ENVIRON 240 - Environmental Ethics: Philosophical Underpinnings
Section: 001
Term: FA 2017
Subject: Program in the Environment (ENVIRON)
Department: LSA Environment
Requirements & Distribution:
May not be repeated for credit.
Primary Instructor:

Why is it wrong to destroy the environment or cause harm to members of non-human species? Is it wrong simply because the environment is essential for the well-being of present and future human generations, or is it wrong wholly independently of its consequences for humans? Since its emergence in the 1970s, environmental ethics has challenged a human-centered starting point for evaluating actions that impact the environment. We will start by looking at some challenges raised by granting the environment, as well members of non-human species, moral status. In the second half of the semester we discuss a range of current issues having to do with climate change, future generations, global poverty, and structural injustice. Some of the questions to be investigated over the course of the semester are:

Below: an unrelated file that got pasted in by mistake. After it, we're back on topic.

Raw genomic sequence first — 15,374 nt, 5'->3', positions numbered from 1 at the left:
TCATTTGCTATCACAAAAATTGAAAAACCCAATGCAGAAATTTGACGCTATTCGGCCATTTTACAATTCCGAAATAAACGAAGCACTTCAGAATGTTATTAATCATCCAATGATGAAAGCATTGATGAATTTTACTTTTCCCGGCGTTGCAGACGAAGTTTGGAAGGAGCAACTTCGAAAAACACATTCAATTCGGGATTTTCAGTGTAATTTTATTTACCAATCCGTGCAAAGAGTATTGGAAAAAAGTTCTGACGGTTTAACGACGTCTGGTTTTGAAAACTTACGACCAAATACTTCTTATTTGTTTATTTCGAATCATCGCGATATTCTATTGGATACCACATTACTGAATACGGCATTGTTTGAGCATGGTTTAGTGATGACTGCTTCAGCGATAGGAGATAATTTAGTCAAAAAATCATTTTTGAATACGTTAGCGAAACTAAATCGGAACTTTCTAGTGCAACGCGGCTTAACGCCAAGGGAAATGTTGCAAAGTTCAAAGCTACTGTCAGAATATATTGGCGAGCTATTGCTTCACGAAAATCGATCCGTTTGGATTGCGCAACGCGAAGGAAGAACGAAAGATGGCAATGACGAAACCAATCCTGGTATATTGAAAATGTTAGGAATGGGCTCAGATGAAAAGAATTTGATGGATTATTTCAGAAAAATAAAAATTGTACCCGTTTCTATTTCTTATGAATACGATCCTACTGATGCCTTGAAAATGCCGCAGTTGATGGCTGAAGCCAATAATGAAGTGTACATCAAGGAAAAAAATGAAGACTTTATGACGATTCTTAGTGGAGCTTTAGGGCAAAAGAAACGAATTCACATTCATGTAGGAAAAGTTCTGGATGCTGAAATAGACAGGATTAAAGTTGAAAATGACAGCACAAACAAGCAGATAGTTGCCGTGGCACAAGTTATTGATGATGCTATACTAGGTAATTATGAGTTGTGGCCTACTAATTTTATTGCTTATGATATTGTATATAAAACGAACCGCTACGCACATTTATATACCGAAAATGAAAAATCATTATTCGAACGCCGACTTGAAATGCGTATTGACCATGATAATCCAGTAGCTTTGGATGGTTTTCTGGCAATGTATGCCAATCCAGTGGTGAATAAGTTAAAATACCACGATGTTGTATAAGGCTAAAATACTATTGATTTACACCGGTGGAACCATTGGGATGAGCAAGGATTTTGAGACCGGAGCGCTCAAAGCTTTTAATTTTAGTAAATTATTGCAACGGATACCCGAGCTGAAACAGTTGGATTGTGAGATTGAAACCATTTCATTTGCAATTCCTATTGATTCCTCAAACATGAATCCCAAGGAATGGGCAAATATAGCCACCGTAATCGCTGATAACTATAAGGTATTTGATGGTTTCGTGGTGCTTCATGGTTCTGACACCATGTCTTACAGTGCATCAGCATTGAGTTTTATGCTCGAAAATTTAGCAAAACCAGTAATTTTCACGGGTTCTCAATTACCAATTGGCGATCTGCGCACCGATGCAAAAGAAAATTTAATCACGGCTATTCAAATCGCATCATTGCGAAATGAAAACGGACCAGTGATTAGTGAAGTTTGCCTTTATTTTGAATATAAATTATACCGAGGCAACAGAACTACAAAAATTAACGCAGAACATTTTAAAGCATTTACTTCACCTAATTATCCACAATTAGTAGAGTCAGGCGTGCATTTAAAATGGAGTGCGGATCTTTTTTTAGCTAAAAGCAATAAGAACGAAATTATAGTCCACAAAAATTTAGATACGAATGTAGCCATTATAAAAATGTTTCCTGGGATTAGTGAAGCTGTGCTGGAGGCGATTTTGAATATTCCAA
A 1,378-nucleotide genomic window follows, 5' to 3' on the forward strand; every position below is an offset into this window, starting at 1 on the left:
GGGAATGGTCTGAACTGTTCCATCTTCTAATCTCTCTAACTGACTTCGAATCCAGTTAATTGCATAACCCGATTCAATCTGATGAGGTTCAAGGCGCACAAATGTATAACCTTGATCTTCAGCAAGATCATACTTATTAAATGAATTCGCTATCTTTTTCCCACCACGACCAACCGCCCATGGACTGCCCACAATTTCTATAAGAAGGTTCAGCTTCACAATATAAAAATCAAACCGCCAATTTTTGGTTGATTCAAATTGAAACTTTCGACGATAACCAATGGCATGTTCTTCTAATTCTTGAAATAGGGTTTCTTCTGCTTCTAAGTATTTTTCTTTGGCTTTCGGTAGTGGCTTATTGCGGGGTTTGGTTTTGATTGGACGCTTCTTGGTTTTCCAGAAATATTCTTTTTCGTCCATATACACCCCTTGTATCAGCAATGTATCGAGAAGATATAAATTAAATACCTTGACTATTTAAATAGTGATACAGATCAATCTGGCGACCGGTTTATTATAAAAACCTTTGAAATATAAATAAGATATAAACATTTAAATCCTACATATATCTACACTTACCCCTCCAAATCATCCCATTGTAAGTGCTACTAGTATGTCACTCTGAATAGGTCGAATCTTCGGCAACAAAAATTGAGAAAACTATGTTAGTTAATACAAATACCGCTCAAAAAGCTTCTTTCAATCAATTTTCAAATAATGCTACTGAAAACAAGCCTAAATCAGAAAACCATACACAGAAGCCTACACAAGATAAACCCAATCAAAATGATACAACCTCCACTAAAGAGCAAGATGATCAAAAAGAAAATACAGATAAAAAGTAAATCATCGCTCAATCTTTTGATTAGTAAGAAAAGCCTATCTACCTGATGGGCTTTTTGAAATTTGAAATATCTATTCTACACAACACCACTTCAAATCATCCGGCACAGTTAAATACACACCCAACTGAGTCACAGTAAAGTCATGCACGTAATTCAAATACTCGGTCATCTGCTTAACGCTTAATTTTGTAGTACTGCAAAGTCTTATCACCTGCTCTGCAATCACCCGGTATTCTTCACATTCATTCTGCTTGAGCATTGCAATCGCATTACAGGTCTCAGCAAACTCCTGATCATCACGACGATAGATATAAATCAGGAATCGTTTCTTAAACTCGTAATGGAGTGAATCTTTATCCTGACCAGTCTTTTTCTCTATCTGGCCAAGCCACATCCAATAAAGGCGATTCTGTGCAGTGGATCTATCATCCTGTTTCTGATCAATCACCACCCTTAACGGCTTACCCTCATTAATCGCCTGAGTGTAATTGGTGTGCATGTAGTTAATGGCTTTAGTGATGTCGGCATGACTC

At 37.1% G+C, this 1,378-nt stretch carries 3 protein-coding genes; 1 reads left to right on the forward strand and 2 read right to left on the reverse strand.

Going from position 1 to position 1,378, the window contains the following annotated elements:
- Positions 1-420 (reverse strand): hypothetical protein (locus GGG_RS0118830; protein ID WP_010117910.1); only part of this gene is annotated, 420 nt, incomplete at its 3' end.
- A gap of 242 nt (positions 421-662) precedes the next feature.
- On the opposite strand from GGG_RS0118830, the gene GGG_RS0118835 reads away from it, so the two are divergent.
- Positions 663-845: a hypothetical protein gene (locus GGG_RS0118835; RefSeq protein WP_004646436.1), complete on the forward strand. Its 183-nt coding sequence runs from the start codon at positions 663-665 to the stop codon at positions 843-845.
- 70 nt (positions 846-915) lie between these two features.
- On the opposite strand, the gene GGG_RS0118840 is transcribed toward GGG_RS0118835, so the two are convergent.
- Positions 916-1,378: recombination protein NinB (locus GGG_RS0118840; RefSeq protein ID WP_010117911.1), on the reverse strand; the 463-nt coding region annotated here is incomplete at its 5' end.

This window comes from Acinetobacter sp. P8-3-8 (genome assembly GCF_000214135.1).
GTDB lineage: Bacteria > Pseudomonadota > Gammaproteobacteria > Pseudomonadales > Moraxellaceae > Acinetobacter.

• What makes something worthy of moral status or consideration? Can forests, for instance, be morally harmed?
  • Is wild nature more valuable than nature that has been touched by human hands — and what is nature anyway?
  • What are some of the ethical assumptions more or less implicitly made by economists when thinking about environmental policy?
  • Does the well-being of future generations count as much as the well-being of present generations? Should the future be discounted?
  • When are our individual responsibilities when it comes to issues like food injustices, poverty, and environment?

Course Requirements:

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Intended Audience:

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Class Format:

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ENVIRON 240 - Environmental Ethics: Philosophical Underpinnings
Schedule Listing
001 (LEC)
MW 3:00PM - 4:00PM
002 (DIS)
M 2:00PM - 3:00PM
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